• Secrets and Shame:
    Ultimately the whole truth will come out and historians will have their say, and Americans will look in the mirror and be ashamed.

    Abraham Lincoln spoke of the "better angels" of our nature. George W. Bush will have none of that. He's set his sights much, much lower.

    The latest story from the Dante-esque depths of this administration was front-page news in The Washington Post yesterday. The reporter, Dana Priest, gave us the best glimpse yet of the extent of the secret network of prisons in which the C.I.A. has been hiding and interrogating terror suspects. The network includes a facility at a Soviet-era compound in Eastern Europe.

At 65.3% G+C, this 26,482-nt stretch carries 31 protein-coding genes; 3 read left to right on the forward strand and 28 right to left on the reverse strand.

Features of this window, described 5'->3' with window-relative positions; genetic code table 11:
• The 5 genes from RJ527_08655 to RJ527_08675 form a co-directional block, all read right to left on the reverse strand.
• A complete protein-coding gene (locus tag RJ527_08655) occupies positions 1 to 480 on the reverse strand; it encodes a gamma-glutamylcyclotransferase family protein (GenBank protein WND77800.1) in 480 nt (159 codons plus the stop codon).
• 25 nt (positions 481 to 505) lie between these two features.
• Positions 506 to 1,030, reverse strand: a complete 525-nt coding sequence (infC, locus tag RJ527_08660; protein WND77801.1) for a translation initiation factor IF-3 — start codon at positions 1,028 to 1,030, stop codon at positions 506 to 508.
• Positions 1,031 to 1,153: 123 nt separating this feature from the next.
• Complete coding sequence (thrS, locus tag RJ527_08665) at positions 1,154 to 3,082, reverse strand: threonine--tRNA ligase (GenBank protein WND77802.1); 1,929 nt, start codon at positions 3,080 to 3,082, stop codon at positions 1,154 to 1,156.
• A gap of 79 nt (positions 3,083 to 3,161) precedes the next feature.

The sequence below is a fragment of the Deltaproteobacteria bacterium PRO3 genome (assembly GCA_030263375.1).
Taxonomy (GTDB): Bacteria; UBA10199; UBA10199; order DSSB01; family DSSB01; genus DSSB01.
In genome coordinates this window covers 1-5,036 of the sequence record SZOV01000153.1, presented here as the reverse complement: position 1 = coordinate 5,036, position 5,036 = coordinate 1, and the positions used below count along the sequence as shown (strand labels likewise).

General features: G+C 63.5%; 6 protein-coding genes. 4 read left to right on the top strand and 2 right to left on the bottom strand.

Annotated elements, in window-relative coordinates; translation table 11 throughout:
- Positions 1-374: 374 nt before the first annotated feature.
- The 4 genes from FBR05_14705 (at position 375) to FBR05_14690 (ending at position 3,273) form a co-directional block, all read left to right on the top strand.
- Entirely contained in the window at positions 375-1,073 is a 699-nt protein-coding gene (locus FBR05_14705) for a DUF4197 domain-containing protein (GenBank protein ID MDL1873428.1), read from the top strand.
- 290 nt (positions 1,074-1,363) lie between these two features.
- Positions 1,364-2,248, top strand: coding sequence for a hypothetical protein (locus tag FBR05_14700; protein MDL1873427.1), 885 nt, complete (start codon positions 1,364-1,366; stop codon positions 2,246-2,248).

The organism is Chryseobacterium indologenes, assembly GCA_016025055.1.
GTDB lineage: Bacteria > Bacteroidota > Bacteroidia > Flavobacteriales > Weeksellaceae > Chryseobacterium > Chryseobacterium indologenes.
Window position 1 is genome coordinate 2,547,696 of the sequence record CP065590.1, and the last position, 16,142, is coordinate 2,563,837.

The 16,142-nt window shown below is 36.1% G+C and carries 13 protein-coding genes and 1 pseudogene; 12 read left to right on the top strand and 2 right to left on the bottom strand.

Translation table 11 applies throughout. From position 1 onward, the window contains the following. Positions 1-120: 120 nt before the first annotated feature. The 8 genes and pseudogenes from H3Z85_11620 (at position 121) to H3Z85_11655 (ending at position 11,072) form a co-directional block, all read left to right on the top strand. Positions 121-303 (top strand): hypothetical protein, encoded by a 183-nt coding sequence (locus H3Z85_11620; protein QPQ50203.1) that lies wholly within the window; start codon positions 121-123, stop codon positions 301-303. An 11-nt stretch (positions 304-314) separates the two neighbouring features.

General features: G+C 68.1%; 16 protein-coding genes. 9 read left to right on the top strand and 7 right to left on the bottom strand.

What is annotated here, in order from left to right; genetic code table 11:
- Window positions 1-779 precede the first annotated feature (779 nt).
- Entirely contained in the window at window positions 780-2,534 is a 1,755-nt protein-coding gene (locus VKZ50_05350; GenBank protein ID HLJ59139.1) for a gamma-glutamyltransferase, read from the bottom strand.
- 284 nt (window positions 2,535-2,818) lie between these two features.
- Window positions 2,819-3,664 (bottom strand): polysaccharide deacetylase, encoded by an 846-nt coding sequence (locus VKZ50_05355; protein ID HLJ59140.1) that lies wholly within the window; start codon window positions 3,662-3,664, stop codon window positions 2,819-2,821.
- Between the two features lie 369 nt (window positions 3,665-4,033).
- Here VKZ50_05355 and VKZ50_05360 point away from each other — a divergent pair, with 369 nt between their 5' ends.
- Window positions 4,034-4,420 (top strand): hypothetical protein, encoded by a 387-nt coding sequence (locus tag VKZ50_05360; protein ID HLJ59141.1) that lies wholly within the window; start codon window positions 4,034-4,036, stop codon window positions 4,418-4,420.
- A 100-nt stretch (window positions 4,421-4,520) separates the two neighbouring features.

"The hidden global internment network is a central element in the C.I.A.'s unconventional war on terrorism," wrote Ms. Priest. "It depends on the cooperation of foreign intelligence services, and on keeping even basic information about the system secret from the public, foreign officials and nearly all members of Congress charged with overseeing the C.I.A.'s covert actions."

    The individuals held in these prisons have been deprived of all rights. They don't even have the basic minimum safeguards of prisoners of war. If they are being tortured or otherwise abused, there is no way for the outside world to know about it. If some mistake has been made and they are, in fact, innocent of wrongdoing - too bad.
  • Bush's bunker strategy; A prisoner of the neocons, the president hunkers down, awaiting the outcome of the Libby indictment: